I remember when they dropped that tune, I started freestyling over their beat, and that’s when I had the chorus and the start of my bars. Then I went to jail again and I had nothing to do, no TV, no nothing. But still, the bars just kept coming to my head so as soon as I came out, one of the first things I did was make that song. Even in the studio that day, everyone was gassed. People were asking to do the ad-libs, the intro, everything. So I knew the tune was a banger. Krept tweeted it straight away. So I think he’s clocked the flow or something. I knew it was gonna take off and it actually did.
So when you did jump on drill and the genre started to grow, did you feel like you were influencing the face of UK rap at the time?
No way, I never took music seriously until very recently. It was just fun for me.
So at what point in your career did you start to understand your impact on the drill scene and the music scene at large?
Probably 2017 when I went to jail and started paying attention to the scene. That’s when I realized everyone’s wearing masks. I saw how people were acting towards me in jail and then started listening to the radio. That’s when I clocked on like, “Rah I’m actually doing a thing out here.” After that, I promised myself I’m going to come home and take music seriously. I did try and that’s how I made ‘The Masked One’.
A line you said on ‘First Day Out’: “How you industry plants try water my sound without my permission.” There is definitely an obvious shift in the way drill changed from before you went to jail in 2019 to after you came out in 2021. What are your thoughts on this change?
Obviously, it was needed. But I don’t like the way it has got too left and it’s like everyone’s forgetting the real sound. But that’s why I appreciate artists like Digga; the guy got a number one with something similar to the original drill.
I saw you tweeted about it or you put it on your Instagram. That was like a really big moment, not just for him, but also for the scene.
That’s the whole thing. Trust me he needed to go number one. And he did it.
So what are your thoughts on some of the artists leading this newer commercial drill sound such as Central Cee?
To me, they’re just rappers. He makes good music, not music I will listen to but he’s a good artist. That’s why he is where he is if that makes sense.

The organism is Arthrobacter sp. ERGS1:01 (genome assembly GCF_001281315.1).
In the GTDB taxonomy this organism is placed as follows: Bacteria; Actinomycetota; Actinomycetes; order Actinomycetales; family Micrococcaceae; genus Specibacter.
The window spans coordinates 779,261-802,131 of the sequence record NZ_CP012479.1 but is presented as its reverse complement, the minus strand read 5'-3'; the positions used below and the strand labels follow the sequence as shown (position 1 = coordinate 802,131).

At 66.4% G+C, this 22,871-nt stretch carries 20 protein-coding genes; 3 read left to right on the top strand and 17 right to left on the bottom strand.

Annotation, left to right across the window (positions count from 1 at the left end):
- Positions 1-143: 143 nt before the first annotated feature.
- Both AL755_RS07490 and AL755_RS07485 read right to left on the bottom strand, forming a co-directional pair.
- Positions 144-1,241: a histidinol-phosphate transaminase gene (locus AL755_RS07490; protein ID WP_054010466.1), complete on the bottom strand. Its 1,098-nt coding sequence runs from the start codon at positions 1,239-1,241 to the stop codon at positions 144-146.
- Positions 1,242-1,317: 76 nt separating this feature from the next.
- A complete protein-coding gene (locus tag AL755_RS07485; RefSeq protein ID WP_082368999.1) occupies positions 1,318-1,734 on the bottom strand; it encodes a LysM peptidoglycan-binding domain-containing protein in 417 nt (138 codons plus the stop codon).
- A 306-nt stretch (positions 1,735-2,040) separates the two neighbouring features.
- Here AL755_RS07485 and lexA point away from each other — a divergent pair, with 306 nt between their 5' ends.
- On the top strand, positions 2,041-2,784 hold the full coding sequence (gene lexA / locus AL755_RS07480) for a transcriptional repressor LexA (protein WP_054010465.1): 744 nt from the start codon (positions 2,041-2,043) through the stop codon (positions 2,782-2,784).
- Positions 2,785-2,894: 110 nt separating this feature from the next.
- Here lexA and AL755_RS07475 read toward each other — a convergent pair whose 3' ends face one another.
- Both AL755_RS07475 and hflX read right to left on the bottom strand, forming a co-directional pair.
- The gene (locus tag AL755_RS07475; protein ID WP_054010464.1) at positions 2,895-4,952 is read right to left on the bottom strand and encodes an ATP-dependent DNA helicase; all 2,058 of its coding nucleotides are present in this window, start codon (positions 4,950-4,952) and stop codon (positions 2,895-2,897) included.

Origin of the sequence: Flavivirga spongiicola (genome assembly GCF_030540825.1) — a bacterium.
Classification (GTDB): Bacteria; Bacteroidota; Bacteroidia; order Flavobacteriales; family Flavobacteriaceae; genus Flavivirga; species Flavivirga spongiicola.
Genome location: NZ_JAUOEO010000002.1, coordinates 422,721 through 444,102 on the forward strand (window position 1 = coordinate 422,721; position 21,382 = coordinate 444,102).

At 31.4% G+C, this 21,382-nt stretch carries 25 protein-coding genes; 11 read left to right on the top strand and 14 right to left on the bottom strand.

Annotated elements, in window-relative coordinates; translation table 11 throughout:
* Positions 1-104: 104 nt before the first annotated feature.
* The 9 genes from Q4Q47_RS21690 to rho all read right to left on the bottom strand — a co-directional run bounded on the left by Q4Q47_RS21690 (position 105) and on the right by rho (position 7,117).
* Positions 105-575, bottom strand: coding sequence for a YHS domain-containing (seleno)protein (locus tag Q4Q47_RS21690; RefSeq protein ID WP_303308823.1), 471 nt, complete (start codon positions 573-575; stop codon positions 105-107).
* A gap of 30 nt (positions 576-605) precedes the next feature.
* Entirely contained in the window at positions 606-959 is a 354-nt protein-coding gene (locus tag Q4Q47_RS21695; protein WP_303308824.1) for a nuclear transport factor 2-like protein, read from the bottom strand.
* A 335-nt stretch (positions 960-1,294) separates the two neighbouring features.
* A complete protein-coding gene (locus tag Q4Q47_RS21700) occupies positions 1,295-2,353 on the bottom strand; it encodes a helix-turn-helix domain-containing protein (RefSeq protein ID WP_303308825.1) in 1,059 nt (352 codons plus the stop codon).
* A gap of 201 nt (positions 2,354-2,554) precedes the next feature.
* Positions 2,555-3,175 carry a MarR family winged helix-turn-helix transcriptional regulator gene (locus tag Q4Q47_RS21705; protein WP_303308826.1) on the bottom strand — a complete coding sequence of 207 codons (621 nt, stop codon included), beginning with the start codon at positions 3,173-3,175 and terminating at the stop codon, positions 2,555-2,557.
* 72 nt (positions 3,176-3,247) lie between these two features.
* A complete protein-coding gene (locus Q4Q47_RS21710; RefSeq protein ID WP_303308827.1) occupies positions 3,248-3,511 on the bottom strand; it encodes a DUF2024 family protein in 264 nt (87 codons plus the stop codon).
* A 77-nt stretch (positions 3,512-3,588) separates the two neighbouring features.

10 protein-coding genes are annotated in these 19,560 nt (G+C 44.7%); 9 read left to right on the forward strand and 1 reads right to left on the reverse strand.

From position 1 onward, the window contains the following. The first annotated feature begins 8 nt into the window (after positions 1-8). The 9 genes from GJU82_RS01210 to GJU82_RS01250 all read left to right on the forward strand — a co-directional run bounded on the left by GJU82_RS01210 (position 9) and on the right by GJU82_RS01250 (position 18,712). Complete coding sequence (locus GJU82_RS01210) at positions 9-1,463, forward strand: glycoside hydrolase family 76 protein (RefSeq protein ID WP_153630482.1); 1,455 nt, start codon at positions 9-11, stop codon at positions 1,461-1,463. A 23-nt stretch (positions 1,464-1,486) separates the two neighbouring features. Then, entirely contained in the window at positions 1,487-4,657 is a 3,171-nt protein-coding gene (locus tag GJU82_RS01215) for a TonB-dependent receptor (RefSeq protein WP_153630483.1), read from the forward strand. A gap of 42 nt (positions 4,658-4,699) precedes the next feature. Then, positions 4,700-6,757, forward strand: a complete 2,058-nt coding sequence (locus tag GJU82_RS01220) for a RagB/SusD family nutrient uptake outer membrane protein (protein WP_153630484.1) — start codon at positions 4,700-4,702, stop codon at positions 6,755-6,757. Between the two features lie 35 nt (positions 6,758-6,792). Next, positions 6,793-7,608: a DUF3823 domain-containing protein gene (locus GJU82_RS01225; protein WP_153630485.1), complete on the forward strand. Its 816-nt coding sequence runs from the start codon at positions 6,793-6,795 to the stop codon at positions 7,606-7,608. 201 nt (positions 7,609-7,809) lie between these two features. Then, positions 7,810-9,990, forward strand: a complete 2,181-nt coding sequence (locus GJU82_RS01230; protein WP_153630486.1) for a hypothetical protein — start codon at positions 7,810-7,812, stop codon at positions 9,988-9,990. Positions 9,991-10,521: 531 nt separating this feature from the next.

Do you think TikTok has influenced the drill scene?
100%. It’s just this country. This country is all about memes and jokes. That’s what this country is built on. You have to go viral to make it in this country.
“I didn’t realize I was living badly and all of that. I looked at those things and then it made me want to do better for myself.”
How’s it been since coming out of jail?
To be honest, it’s been lit!
What are some of the small things that you appreciate since having been incarcerated that you might have taken for granted before?
The little things are a blessing that you just don’t notice until it’s gone. The main one is family. It’s mad because I don’t see or speak to my mom every day because we don’t live together. But you see, when you can’t go and see her, it is a bit different. It touches you different.
What’s the hardest thing you’ve encountered since coming out?
That’s a good question…trying to find the right balance in my music.
So I guess, trying to find your feet in this new sound?
I’ve been trying to keep my old sound but on the new beats. And it’s kind of mad right now. A lot of my releases, apart from “First Day Out,” have been experiments and me testing the waters. But I’ve got bangers sitting down.
So in what ways were you mentally preparing for life after jail?
I’ve done counseling. I’ve got a little diary. I wrote things down. That was the first time I’ve sat down and planned ahead for the future properly. I am still a guy that just lives life every day, living by the day but this time I had so much time and nothing to do so I just planned.
Talk to me more about why you decided to go to counseling.
Literally, it was an experiment. I swear down! I don’t know, what made me do it but one day I was like, “F*ck it, what can go wrong?” I remember when I first started doing it I was mad skeptical. I didn’t want to say anything. But, I’m not gonna lie. That is one of the best things I’ve done in life. I’ve recommended it to everyone. Talking is the best way of expressing yourself.
How did it help you?
It made me look at myself differently. Remember what I said earlier…I didn’t realize I was living badly and all of that. I looked at those things and then it made me want to do better for myself.
What does the future look like for LD?
I need to drop this project. I could have dropped three projects by now based on the number of tunes I’ve made but it’s about getting the sound of the projects right. I don’t want to release a thing where it’s just loads of tracks put together. It’s going to have meaning. I want it to be like a better version of the last project.